Customers on the Standard plan, for example, have a Priority Access data limit of 1TB per month. Only data consumed between the peak hours of 7am and 11pm count towards that limit. Customers who stray over that limit are reduced to the so-called Basic Access plan for the remainder of their billing cycle. Starlink doesn’t put a precise figure on Basic Access bandwidth, but states that customers “may experience slower speeds and reduced performance compared to Priority Access”, with services such as streaming video most likely to be affected. Customers can pay $0.25 per GB of data for additional Priority Access if they can’t cope with the reduced speeds.
Sam Crawford says it’s too early to see the impact of the cap in SamKnows’ measurements, but that the “generous” 1TB cap is unlikely to have a serious impact on performance for most customers.
“This is the same for every ISP that has an access network that can be oversubscribed – it has a small proportion of users that are probably using a disproportionately large amount of traffic. This is basically about making sure that the few don’t spoil it for the many, and I don’t think it will have a huge amount of difference on network performance. But I think it will help with that long tail, so where there are areas of significant congestion, it will help reduce the impact on people who are suffering.”
Webpage fetch time
Split by target – (seconds) lower is better
Detecting the dips
Starlink is unlike almost any other broadband service. Dropouts are more likely than with a fibre connection, because you’re relying on a direct line- of-sight signal between your satellite receiver on the ground and one of thousands of satellites flying 550km above the planet at roughly 17,000mph. Not surprisingly, it’s a little more choppy than a chain of fibre optic cables, but still remarkably stable given the sheer physics involved.
SamKnows doesn’t do anything differently when measuring the performance of Starlink or any other ISP – they’re all judged on the same performance criteria, using the same methods. But Sam gives us some insight into how SamKnows measures and reports those fluctuations in service, which might explain the reasons that SamKnows measurements differ from the more apocalyptic, anecdotal reports about Starlink’s performance that emerged over the summer.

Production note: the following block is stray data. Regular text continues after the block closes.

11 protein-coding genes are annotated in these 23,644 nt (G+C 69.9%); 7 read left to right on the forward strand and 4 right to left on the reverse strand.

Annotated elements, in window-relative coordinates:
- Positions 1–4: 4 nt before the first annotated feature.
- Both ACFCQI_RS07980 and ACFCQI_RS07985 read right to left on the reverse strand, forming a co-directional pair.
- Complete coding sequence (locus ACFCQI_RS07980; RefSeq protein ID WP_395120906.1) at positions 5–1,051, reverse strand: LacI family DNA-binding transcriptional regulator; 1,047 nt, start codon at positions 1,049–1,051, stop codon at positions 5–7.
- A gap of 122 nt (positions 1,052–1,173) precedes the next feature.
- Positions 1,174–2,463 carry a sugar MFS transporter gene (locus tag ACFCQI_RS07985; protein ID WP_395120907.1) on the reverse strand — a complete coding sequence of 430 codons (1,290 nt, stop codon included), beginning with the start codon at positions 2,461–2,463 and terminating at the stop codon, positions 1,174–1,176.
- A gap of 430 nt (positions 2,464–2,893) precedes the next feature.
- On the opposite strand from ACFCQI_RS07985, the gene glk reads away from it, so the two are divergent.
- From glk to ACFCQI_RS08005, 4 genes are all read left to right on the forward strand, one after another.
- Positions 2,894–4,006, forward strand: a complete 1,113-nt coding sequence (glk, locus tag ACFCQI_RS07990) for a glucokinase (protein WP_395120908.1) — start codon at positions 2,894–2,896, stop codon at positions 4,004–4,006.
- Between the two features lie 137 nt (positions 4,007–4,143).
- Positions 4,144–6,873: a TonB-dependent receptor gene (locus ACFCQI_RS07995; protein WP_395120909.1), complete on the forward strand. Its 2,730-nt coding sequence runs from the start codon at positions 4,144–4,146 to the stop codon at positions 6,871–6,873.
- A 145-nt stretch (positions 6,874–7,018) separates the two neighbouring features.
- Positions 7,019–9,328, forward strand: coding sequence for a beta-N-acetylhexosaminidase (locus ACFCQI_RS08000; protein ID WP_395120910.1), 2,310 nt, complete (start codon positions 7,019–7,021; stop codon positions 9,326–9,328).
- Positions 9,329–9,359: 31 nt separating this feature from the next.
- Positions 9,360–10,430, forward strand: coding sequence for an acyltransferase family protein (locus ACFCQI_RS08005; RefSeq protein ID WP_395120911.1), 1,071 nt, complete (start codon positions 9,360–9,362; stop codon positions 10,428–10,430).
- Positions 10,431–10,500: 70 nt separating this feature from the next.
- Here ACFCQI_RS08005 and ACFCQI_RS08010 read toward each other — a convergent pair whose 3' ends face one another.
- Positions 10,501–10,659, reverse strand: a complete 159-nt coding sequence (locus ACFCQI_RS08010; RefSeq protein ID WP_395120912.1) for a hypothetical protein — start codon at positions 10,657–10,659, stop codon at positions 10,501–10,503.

For example, connection failures don’t affect average speed measurements. “Since the speed test is a measure of how fast or how much bandwidth you can push through the pipe at any time, we don’t include failures in the average – because one failed speed test would drag the average to zero for that period and it wouldn’t make sense.”
“Of course, it’s important not to just paper over the issue of a lack of coverage, because it’s great if you can get 150Mbits/sec for 30 minutes every day, but if for the other 23.5 hours you have no coverage at all, then you’re going to be pretty cheesed off,” said Sam, adding that this was just a hypothetical scenario, not a reflection of Starlink’s performance!
We’re sending a constant stream of traffic and sampling how often packets drop across the entire hour.
“We do have lots of other metrics that capture outages or disconnections,” said Sam. “The most obvious one is a simple packet-loss metric. Our latency and packet-loss metrics run continuously, so we’re not just sampling it, say, every 10 seconds within an hour running some simple pings. We’re sending a constant stream of traffic and sampling how often packets drop across the entire hour. We send packets roughly once every 1.5 seconds.”
When two or more consecutive packets are lost, SamKnows characterises that as an outage. “We show that to the customers in our SamKnows One dashboard. It’s like a time line for the day, with little vertical red bars indicating when outages occur. If you look at a very poor connection, you can just see this little striped pattern of red bars indicating outages – and, obviously, that isn’t a good thing.”